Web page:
David Maddox

About the Writer:
David Maddox

David loves urban spaces and nature. He loves creativity and collaboration. He loves theatre and music. In his life and work he has practiced in all of these as, in various moments, a scientist, a climate change researcher, a land steward, an ecological practitioner, composer, a playwright, a musician, an actor, and a theatre director.

David Maddox

I was in a meeting a few months ago and someone put up a picture of a bioswale and said: “What’s this? It’s not a park. It doesn’t function like one!” Well, the bioswale is functioning exactly as designed: to collect stormwater. It does other things too, such as be a pretty patch of green and support biodiversity. But my colleague, who is a design professional, wasn’t aware of this. Many of us agree that nature in cities is good for cities and people. Biodiversity and nature provide formal ecosystem services and less tangible biophilic services. The professionals — mostly — know this. We have made the case less well with urban dwellers more broadly, who are rightly concerned about jobs, safety, transportation, livability, walkability and so on, maybe in that order. Many, even most, think of nature as irrelevant to their everyday lives. Others think of nature as “somewhere else”. To me, the single most important need isn’t in science, but in communication. We need to better make the connection between people and urban nature. Such awareness would trickle sideways to other residents, upwards to policy-makers, and akimbo to design professionals. How do we do it? We need to collaborate more with artists, exhibit designers, and media minds to make real use of demonstration projects, art installations, and pop-up messaging. How about a pop-up demonstration ecosystem in a city square? Paris’ City Hall did one recently. Washington, D.C. storm drains have painted signs that tell you that the site is part of the Chesapeake Bay drainage. How about a sculpture of a fish swimming through a building, as in Portland? How about an explanatory sign on the bioswale? Most fundamentally we need not to just “educate”, but engage, to find ways to reach beyond the groups we usually talk to and expand the dialog to include people who might not see things the same way. To do this we’ll have to find new ways to communicate, and find new collaborators outside our disciplines, and maybe outside our comfort zones.

John Kostyack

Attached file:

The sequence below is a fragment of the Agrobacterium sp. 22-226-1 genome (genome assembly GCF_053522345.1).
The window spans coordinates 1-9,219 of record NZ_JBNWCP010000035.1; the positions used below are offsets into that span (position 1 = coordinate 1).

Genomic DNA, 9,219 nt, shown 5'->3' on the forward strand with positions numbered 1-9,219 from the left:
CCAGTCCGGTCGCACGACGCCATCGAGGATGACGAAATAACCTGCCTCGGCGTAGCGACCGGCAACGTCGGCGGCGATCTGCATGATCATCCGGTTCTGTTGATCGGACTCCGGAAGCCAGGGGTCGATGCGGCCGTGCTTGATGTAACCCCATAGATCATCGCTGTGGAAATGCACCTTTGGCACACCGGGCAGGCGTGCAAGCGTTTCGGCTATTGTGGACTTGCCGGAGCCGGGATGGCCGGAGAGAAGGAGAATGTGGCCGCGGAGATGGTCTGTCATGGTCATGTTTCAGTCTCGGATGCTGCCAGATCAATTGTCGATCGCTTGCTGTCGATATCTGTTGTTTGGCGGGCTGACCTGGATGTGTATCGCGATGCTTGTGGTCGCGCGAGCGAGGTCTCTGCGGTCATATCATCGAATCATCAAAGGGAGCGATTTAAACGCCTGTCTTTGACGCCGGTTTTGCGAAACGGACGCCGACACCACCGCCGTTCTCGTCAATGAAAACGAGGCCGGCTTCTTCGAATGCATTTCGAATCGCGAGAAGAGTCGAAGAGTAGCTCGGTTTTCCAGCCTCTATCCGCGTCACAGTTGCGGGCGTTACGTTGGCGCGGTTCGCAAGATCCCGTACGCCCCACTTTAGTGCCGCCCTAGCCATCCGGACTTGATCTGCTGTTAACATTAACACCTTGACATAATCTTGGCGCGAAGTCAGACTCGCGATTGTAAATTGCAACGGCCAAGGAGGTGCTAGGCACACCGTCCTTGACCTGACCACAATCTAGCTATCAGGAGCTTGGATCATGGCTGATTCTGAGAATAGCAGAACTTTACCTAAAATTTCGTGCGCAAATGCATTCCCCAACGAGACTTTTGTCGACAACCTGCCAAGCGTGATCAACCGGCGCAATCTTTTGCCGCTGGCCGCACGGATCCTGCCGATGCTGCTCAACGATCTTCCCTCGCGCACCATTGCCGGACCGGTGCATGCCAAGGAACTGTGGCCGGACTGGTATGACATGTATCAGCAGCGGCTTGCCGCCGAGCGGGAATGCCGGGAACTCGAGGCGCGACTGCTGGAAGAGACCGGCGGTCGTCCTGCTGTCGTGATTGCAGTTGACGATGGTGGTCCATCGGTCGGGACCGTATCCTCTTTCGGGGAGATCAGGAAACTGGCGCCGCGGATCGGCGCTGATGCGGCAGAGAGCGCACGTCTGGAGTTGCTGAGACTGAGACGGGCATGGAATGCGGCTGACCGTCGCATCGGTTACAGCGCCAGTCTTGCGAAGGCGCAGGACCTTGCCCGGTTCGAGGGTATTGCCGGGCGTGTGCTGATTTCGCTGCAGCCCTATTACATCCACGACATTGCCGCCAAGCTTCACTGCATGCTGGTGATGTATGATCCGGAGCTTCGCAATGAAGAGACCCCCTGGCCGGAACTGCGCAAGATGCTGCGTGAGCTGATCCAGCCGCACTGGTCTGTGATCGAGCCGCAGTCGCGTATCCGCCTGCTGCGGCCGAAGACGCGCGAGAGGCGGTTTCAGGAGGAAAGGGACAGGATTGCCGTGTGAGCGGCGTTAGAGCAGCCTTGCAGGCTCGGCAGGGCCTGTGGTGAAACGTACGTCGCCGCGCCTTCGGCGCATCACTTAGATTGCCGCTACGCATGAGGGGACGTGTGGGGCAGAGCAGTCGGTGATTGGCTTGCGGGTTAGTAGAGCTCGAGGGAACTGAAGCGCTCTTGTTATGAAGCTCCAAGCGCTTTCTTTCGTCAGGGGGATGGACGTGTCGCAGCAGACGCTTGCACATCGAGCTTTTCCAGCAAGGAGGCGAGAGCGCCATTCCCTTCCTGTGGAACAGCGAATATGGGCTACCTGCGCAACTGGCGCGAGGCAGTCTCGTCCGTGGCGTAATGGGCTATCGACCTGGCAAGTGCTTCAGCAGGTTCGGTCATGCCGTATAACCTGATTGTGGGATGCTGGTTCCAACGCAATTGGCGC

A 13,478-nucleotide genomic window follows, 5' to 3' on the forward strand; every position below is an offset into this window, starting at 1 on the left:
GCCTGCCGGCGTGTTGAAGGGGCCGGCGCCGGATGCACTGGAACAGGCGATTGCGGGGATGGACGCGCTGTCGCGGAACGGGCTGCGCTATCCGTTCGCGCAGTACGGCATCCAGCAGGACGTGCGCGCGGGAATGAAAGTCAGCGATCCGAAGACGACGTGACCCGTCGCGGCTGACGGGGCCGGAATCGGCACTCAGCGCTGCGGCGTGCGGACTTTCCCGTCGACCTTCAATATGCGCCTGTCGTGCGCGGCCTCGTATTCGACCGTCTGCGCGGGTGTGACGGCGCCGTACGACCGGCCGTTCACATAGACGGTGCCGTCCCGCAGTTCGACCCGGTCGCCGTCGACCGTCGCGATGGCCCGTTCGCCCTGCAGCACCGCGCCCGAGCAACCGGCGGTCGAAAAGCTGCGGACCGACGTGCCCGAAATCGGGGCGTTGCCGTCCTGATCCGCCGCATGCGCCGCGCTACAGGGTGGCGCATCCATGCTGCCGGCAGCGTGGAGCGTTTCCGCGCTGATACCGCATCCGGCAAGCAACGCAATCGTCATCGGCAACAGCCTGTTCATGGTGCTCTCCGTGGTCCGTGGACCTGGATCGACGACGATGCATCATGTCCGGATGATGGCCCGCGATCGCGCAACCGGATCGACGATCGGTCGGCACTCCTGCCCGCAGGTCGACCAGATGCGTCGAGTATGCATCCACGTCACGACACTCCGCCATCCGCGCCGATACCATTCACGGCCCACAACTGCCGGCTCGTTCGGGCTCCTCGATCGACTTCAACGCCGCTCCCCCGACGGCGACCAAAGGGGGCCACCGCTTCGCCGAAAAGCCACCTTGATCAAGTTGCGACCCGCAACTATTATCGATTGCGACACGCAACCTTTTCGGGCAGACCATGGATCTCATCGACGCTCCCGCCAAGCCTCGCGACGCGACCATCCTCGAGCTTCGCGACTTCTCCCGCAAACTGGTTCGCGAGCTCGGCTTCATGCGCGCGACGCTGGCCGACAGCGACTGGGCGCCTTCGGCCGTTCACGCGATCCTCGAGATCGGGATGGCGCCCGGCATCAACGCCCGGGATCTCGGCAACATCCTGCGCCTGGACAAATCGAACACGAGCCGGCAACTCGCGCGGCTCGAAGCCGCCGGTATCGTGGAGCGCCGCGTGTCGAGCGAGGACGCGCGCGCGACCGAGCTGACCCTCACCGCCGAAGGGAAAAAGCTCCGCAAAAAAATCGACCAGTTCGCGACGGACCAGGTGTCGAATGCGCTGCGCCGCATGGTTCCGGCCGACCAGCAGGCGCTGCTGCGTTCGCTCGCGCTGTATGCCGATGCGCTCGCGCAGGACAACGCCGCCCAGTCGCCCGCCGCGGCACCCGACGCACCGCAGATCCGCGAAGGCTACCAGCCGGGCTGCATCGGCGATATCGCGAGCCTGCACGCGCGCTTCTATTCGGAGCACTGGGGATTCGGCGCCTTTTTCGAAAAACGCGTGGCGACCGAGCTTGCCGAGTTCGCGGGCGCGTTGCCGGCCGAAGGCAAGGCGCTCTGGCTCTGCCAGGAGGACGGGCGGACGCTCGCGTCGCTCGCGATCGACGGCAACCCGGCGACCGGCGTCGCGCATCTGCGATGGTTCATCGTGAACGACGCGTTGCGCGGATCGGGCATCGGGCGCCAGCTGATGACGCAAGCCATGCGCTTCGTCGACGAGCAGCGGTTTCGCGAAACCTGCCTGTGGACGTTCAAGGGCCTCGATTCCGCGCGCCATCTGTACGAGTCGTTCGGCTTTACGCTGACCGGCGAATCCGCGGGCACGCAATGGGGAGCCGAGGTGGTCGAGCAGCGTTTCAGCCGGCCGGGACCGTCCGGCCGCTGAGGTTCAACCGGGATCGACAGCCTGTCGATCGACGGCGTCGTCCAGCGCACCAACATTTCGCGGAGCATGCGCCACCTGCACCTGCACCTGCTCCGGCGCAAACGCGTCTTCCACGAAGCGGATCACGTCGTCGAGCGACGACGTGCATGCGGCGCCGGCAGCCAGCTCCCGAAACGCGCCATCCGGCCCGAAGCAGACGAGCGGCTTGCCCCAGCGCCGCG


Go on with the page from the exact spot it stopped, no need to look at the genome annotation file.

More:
About the Writer:
John Kostyack

John Kostyack is VP for Wildlife Conservation at the National Wildlife Federation. His focus is restoring ecosystems to help reduce harmful climate change impacts. FULL BIO

John Kostyack

Resiliency is the Hallmark of Local Leadership, Wildlife conservationists should celebrate leaders, such as those in Curitiba, Brazil, who have achieved conservation results under the banner of sustainability. Champions of sustainability measure their success by the triple bottom line of environmental, economic and social progress- an approach to conservation more likely to produce fair and politically-viable outcomes that one focused solely on biodiversity. That said, sustainability no longer quite captures what is most needed in today’s urban environments. Today, the most important idea for advancing conservation in the city is resilience. Resilience – making people, communities and systems better prepared to withstand catastrophic events- incorporates all of the concepts of sustainability while highlighting the need to confront the looming threat of climate change. In the past decade, we have seen disasters such as Superstorm Sandy and Hurricane Katrina send shock waves through U.S. cities. Yet many refuse to acknowledge that these extreme weather events are part of the “new normal” of rapid climate change. This denial of climate change reality puts both people and wildlife at great risk. Adopting resiliency as the new hallmark of local leadership would help reverse this dynamic. Leaders would be expected to know the most effective strategies for coping with intensified heat, drought, floods and storms. They would need to know how to rebuild oyster reefs, wetlands and other natural features to protect communities from harmful climate change impacts while supporting healthy fish and wildlife populations. Greater attention to resiliency and climate-related risks would also lead urbanites to become stronger advocates for forward-thinking climate policy. On their agenda would be two ideas essential to the future of their cities: a tax or similar market-based limit on the carbon pollution driving climate change and, under the principle of “polluter pays for its damage,” a requirement that at least some of these tax revenues be used to help cities cope with inevitable climate-related disasters.

Pippin Anderson

Pippin Anderson

Department of Environmental and Geographical Science and
The African Centre for Cities
University of Cape Town, South Africa